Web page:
And then what happened? Well, I’ll tell you.
After my article “Buying the Cure” came out in late June, I was inundated with calls, e-mails and letters from ex-employees, former clients and disgruntled parents detailing additional horrors regarding Chris and Pax Prentiss and their “addiction cure” facility. When a major law firm researching a class-action suit against Chris Prentiss contacted me, I figured his days were numbered.
With mass marketing nothing could be further from the truth. After a brief lull, Chris Prentiss seemed to be everywhere. Most disturbing was seeing the elfin white-haired huckster hawking his “cure” on CNN just milliseconds before the historic speeches of Hillary Clinton and Barack Obama from the convention in Denver. There on the screen was Prentiss holding up his latest self-published book: “Don’t go through another holiday season with someone addicted to drugs or alcohol,” he hyped. “Read my book, The Alcoholism and Addiction Cure. To get it, call: (888) THE CURE.”
The ads continue to this day. Apparently the Cure King has money to burn.
“Right now we’re spending about 30 percent of our money on television,” said Prentiss in a recent video interview for Google Inc., “and we’re spending the rest of the money on Internet advertising.”
While I didn’t hear from Prentiss himself after the story ran, I did hear from a loyal employee.
Audrey Hope has been the “spiritual counselor” at Passages for six years. As one of her bios states, “Audrey believes we are magical light beings with the power of the Gods. She utilizes meditation, visualization, inner child and energy work and the knowing that we are powerful light beings with gifts beyond the five senses.”
Her letter to me was not so light: Here are excerpts from a letter I received from the spiritual counselor: “I don’t know what it must be like to be you. Truly. To have a job that involves selling your soul, in order to be known and make money. … I know in my heart of hearts that somewhere, somehow you will pay a price. SHAME ON YOU. I am so happy I am not you.”
This excerpt from a mother in Palo Alto was more typical: “I just wanted to thank you for having the guts to investigate the recovery scene in Malibu. My son spent three months at [a facility] and the place was a nightmare. It was 30,000 a month, and it turned out to be a total sham. Most of the residents were drugged to the gills. My son was on 15 different medicines. I am so thankful you have taken the steps to uncover a very flawed system.”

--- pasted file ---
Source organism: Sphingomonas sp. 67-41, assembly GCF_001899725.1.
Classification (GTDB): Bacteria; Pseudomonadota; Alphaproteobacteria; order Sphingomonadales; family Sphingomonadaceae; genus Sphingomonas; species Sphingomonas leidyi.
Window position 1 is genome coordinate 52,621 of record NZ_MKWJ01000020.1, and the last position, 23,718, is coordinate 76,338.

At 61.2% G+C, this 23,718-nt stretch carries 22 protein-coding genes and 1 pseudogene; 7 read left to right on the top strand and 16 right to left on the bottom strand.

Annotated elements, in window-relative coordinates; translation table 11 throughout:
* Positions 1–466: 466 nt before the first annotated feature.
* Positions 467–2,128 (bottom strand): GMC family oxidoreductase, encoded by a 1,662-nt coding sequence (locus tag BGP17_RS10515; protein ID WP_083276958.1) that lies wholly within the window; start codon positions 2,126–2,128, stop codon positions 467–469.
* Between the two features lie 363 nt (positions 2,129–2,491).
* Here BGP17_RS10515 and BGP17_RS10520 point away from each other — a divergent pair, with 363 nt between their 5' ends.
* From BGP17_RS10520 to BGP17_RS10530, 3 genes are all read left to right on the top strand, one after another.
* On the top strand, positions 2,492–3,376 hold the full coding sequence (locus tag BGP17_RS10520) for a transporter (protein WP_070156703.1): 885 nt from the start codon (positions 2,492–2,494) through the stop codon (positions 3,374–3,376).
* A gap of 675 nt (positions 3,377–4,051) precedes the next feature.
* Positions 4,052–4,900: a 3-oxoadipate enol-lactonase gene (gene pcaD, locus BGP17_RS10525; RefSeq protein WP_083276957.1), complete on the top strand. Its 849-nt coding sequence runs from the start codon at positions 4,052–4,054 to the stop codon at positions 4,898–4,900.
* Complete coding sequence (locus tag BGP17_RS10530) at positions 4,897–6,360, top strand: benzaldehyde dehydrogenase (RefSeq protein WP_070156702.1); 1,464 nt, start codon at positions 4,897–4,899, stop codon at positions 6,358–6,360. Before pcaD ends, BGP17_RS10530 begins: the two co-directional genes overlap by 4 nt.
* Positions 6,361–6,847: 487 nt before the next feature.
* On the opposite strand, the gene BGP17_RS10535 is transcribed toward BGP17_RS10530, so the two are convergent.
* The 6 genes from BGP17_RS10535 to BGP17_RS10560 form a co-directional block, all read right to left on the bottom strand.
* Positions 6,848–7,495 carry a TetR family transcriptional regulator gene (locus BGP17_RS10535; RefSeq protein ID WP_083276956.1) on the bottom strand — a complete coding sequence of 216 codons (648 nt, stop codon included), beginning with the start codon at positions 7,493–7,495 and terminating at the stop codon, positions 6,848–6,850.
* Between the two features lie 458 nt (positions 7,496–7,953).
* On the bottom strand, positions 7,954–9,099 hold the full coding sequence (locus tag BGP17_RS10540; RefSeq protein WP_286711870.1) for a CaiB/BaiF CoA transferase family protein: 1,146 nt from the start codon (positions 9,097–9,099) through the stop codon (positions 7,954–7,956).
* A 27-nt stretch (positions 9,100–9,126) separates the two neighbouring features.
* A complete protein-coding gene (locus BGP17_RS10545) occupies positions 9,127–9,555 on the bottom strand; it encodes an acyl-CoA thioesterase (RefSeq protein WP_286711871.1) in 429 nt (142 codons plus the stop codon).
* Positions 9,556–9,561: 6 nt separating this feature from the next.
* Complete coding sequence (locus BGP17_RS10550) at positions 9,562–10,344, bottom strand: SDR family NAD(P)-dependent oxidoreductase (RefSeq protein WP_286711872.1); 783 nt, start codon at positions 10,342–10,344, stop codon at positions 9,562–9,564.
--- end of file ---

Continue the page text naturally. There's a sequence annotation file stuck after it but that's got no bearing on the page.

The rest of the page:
This excerpt from the Clare Foundation, a Santa Monica rehab, was more socially relevant: “We truly appreciate your eloquent words about our organization and the services we provide for those recovering from alcoholism and substance abuse. We hope that your article will help raise general awareness that addiction is a disease and is responsible for many contemporary social and economic issues.”
Unfortunately, with the expiration of Proposition 36 and the crushing defeat of Proposition 5, treatment versus incarceration as a social objective is now in serious limbo.
Addiction is an incurable disease. We should not be jailing the diseased.
Providing treatment rather than jail time and regulating the rehabs is a far better goal.
“The Prentiss duo,” explained [CNN’s Brooke Anderson, in April 2007], “claim a success rate of better than 80 percent. … They reject the decades-old 12-step program and proudly defy scientific studies about addiction. Doctors, scientists say addiction is a disease. You say it’s not.” “I know it’s not,” Pax stated bluntly.
“When you send patients home, what do you say to them?” Anderson asked. Young and old Prentiss almost in unison: “You’re cured. Totally.” …
[Passages’] former medical director is having none of it: “I will tell you one thing about Chris Prentiss, he is the consummate Ringling Brothers and Barnum & Bailey circus-barker showman.” …
“Prentiss starts throwing that number around, the 85 percent cure rate. The thing that’s hard to believe is that he sticks to the story,” says Stuart R. … I ask him how long the cure lasted when he left Passages the first time.
“I got loaded the same day.”